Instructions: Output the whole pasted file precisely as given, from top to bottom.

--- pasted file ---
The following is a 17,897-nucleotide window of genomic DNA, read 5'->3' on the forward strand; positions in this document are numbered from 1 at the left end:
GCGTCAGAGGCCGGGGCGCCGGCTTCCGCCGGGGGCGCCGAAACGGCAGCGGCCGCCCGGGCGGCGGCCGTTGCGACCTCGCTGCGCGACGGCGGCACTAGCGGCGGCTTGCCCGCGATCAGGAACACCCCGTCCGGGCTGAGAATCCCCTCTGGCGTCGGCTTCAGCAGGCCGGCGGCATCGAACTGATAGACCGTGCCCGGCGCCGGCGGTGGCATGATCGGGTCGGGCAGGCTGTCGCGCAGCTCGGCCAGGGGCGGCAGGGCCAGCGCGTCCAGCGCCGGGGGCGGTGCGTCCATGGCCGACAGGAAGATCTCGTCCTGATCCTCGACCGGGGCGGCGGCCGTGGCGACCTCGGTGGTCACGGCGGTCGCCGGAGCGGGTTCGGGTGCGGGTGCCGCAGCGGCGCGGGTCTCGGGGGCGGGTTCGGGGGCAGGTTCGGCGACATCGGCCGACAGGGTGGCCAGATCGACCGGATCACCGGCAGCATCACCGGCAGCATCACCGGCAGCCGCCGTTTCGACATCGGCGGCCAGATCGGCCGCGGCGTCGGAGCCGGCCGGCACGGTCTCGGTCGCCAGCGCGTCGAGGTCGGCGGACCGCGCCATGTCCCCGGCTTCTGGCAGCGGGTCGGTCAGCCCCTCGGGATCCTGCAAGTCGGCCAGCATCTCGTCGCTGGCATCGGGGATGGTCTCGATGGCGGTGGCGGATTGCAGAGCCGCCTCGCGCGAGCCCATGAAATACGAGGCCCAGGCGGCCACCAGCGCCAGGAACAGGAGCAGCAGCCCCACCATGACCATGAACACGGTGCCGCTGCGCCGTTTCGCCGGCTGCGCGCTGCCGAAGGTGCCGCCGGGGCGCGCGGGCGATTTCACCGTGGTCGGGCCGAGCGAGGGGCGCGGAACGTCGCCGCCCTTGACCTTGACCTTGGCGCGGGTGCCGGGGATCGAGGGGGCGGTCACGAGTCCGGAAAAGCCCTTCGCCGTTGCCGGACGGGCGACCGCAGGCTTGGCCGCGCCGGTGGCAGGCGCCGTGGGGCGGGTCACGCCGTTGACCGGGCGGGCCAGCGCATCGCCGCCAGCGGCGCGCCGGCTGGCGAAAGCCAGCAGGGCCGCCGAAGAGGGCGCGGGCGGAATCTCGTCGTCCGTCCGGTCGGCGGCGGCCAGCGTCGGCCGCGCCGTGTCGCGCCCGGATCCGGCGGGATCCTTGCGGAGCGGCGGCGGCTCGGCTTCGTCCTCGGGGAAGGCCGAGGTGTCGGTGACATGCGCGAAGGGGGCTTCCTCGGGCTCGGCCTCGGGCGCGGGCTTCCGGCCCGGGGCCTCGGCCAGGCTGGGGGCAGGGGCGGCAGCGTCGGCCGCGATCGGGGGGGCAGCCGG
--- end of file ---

The following is a 17,897-nucleotide window of genomic DNA, read 5'->3' on the forward strand; positions in this document are numbered from 1 at the left end:
GCGTCAGAGGCCGGGGCGCCGGCTTCCGCCGGGGGCGCCGAAACGGCAGCGGCCGCCCGGGCGGCGGCCGTTGCGACCTCGCTGCGCGACGGCGGCACTAGCGGCGGCTTGCCCGCGATCAGGAACACCCCGTCCGGGCTGAGAATCCCCTCTGGCGTCGGCTTCAGCAGGCCGGCGGCATCGAACTGATAGACCGTGCCCGGCGCCGGCGGTGGCATGATCGGGTCGGGCAGGCTGTCGCGCAGCTCGGCCAGGGGCGGCAGGGCCAGCGCGTCCAGCGCCGGGGGCGGTGCGTCCATGGCCGACAGGAAGATCTCGTCCTGATCCTCGACCGGGGCGGCGGCCGTGGCGACCTCGGTGGTCACGGCGGTCGCCGGAGCGGGTTCGGGTGCGGGTGCCGCAGCGGCGCGGGTCTCGGGGGCGGGTTCGGGGGCAGGTTCGGCGACATCGGCCGACAGGGTGGCCAGATCGACCGGATCACCGGCAGCATCACCGGCAGCATCACCGGCAGCCGCCGTTTCGACATCGGCGGCCAGATCGGCCGCGGCGTCGGAGCCGGCCGGCACGGTCTCGGTCGCCAGCGCGTCGAGGTCGGCGGACCGCGCCATGTCCCCGGCTTCTGGCAGCGGGTCGGTCAGCCCCTCGGGATCCTGCAAGTCGGCCAGCATCTCGTCGCTGGCATCGGGGATGGTCTCGATGGCGGTGGCGGATTGCAGAGCCGCCTCGCGCGAGCCCATGAAATACGAGGCCCAGGCGGCCACCAGCGCCAGGAACAGGAGCAGCAGCCCCACCATGACCATGAACACGGTGCCGCTGCGCCGTTTCGCCGGCTGCGCGCTGCCGAAGGTGCCGCCGGGGCGCGCGGGCGATTTCACCGTGGTCGGGCCGAGCGAGGGGCGCGGAACGTCGCCGCCCTTGACCTTGACCTTGGCGCGGGTGCCGGGGATCGAGGGGGCGGTCACGAGTCCGGAAAAGCCCTTCGCCGTTGCCGGACGGGCGACCGCAGGCTTGGCCGCGCCGGTGGCAGGCGCCGTGGGGCGGGTCACGCCGTTGACCGGGCGGGCCAGCGCATCGCCGCCAGCGGCGCGCCGGCTGGCGAAAGCCAGCAGGGCCGCCGAAGAGGGCGCGGGCGGAATCTCGTCGTCCGTCCGGTCGGCGGCGGCCAGCGTCGGCCGCGCCGTGTCGCGCCCGGATCCGGCGGGATCCTTGCGGAGCGGCGGCGGCTCGGCTTCGTCCTCGGGGAAGGCCGAGGTGTCGGTGACATGCGCGAAGGGGGCTTCCTCGGGCTCGGCCTCGGGCGCGGGCTTCCGGCCCGGGGCCTCGGCCAGGCTGGGGGCAGGGGCGGCAGCGTCGGCCGCGATCGGGGGGGCAGCCGG